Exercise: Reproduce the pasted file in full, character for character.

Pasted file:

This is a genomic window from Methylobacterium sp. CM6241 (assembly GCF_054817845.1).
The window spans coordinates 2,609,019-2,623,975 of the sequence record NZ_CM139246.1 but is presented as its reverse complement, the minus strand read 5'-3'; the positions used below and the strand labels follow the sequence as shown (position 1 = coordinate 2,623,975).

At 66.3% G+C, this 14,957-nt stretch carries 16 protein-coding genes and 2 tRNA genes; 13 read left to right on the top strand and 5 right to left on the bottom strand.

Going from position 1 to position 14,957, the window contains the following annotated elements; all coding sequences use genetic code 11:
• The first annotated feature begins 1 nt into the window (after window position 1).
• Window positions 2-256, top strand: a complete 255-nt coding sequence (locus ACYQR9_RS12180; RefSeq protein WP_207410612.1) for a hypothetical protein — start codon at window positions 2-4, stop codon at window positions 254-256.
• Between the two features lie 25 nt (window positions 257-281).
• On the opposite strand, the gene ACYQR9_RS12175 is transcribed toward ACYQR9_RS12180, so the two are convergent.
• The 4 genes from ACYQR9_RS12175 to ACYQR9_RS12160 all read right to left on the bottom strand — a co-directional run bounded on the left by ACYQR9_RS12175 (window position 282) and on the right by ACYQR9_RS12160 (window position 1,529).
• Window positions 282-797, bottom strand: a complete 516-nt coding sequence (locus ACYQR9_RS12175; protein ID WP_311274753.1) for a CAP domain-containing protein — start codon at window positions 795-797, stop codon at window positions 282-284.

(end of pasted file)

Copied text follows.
This is a genomic window from Methylobacterium sp. CM6241 (assembly GCF_054817845.1).
The window spans coordinates 2,609,019-2,623,975 of the sequence record NZ_CM139246.1 but is presented as its reverse complement, the minus strand read 5'-3'; the positions used below and the strand labels follow the sequence as shown (position 1 = coordinate 2,623,975).

At 66.3% G+C, this 14,957-nt stretch carries 16 protein-coding genes and 2 tRNA genes; 13 read left to right on the top strand and 5 right to left on the bottom strand.

Going from position 1 to position 14,957, the window contains the following annotated elements; all coding sequences use genetic code 11:
• The first annotated feature begins 1 nt into the window (after window position 1).
• Window positions 2-256, top strand: a complete 255-nt coding sequence (locus ACYQR9_RS12180; RefSeq protein WP_207410612.1) for a hypothetical protein — start codon at window positions 2-4, stop codon at window positions 254-256.
• Between the two features lie 25 nt (window positions 257-281).
• On the opposite strand, the gene ACYQR9_RS12175 is transcribed toward ACYQR9_RS12180, so the two are convergent.
• The 4 genes from ACYQR9_RS12175 to ACYQR9_RS12160 all read right to left on the bottom strand — a co-directional run bounded on the left by ACYQR9_RS12175 (window position 282) and on the right by ACYQR9_RS12160 (window position 1,529).
• Window positions 282-797, bottom strand: a complete 516-nt coding sequence (locus ACYQR9_RS12175; protein ID WP_311274753.1) for a CAP domain-containing protein — start codon at window positions 795-797, stop codon at window positions 282-284.